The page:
How Short Selling and Leverage Impact Your Mutual Fund Returns

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Mutual Fund Education

How Short Selling and Leverage Impact Your Mutual Fund Returns

David Dierking Jul 18, 2017

One of the downsides of the fund industry boom is that it has produced some offerings that are risky, expensive and, often times, misunderstood.
The average investor may view funds using leverage and other exotic trading strategies as opportunities to boost returns quickly. In reality, these strategies are usually costly and can be downright harmful if not used properly.

Very few mutual funds short sell stocks or use leverage because these strategies are mostly inconsistent with their buy-and-hold nature. The ones that do could see their fund returns impacted significantly.

In case if you are wondering whether mutual funds are right for you at all, you should read about why mutual funds, in general, should be a part of your portfolio.


The Complexity of Inverse or Leveraged Strategies

Most mutual funds use the straightforward strategy of buying securities they believe will rise in value and then selling them at a later time when (hopefully) they do. More complex strategies involve betting on prices falling instead of rising in value, or attempting to multiply the returns of an underlying index.

While most mutual funds hold some combination of stocks, bonds and cash, funds utilizing these inverse and leveraged strategies usually make heavy use of options or futures contracts instead. They’re helpful in that they are generally the easiest way to obtain long or short exposure to an entire index or sector without making a huge initial investment, but there can be significant costs involved in establishing positions. Many leveraged funds use short-term contracts, typically around one month until expiration, and must continue reestablishing those positions every month. This continuous buying pattern costs money that eats into shareholder returns, something that typical buy-and-hold mutual funds don’t experience.

Read about why active fund managers find it difficult to beat the market.


Complex Strategies at Play

ProFunds and Direxion are two of the largest leveraged fund providers with many of their offerings designed to produce as much as three times the daily returns of their underlying index. A few of the more popular inverse and leveraged funds, along with their simpler mutual fund counterparts, are included in the table below. The returns are calculated as of July 7, 2017.

Funds Deploying Complex Strategies

Funds Deploying Simple Strategies
The first that you may notice when looking at the simple index funds compared to the complex funds is the difference in expense ratios. As mentioned earlier, leveraged funds do a lot of trading to buy new contracts that replace the ones that expire. The ProFunds UltraBear Fund, for example, has an annualized turnover rate of nearly 1,300%. The simple index fund, on the other hand, does very little trading, which is what helps it keep its expense ratio so low.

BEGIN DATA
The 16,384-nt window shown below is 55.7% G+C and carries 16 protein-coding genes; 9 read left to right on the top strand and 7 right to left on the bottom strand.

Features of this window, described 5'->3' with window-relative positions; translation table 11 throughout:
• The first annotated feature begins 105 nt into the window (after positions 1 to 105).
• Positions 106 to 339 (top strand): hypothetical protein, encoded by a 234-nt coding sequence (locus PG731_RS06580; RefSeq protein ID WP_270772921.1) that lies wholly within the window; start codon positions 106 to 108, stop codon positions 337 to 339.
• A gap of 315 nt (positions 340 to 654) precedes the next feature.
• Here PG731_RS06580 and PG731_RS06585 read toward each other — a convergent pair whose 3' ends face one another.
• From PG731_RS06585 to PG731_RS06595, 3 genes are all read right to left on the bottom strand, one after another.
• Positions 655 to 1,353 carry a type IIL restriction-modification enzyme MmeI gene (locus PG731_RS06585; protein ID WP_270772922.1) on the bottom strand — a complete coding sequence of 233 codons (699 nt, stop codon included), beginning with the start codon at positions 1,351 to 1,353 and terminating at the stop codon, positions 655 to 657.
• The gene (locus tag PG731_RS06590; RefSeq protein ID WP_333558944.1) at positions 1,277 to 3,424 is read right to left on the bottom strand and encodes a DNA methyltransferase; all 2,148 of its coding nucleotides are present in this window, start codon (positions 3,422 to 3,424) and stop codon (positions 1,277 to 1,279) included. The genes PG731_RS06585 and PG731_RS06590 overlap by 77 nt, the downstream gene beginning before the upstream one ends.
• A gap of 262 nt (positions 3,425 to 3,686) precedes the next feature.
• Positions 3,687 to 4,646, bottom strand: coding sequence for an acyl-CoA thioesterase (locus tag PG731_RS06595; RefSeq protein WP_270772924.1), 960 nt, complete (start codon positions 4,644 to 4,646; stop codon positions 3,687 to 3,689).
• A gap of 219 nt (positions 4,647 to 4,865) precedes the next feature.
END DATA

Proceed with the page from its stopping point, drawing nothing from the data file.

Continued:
The other major difference is the complex funds’ seemingly imperfect correlation to the returns of the underlying index over longer periods of time. The objective of many leveraged funds is to perform relative to the daily returns of their benchmark indices. On a typical day, the UltraBear Fund could be reasonably expected to drop 2% on a day when the S&P 500 rises by 1%, but over a longer holding period, expense ratios and other factors begin to impact the holding period returns.


Why Complex Strategies May Not Be Worth It

Perhaps the biggest factor working against leveraged and inverse products is the high cost. Some funds using complex strategies can carry expense ratios of 2% or more, a significant headwind when trying to maximize shareholder value, and those expenses eat into shareholder returns. Futures and options are also fairly complicated instruments and largely misunderstood by many investors, making them particularly susceptible to being used improperly.

One of the factors that impacts the expected returns of leveraged funds is simple math. Let’s imagine that XYZ fund is highly volatile. On a Monday, it rises 33%, but on Tuesday, it falls 25%. Over that two-day period, an investor in XYZ would have broken even.

(1 + 0.3333) * (1 – .25) = 1.000

If a 2x leveraged fund based on XYZ were to perform exactly as would be expected on a daily basis, the equation changes to this.

(1 + 0.6667) * (1 – .50) = 0.833

The investor holding the traditional fund would have experienced a 0% return, while the investor holding the 2x leveraged fund would have lost nearly 17%. This is an extreme example, but it demonstrates how leveraged funds can drop in value even as the underlying index remains flat overall. The greater the volatility, the greater the long-term performance erosion.


The Bottom Line

On the surface, funds using complex strategies are not exactly what they seem.

Investors who see the S&P 500 return 8% per year and assume that a 2x leveraged S&P 500 fund would return 16% per year will likely be disappointed. The high cost of funds using options and futures make them less than ideal for long-term investment. The average investor is probably better off sticking with traditional mutual funds.

Be sure check our News section to keep track of the recent fund performances.


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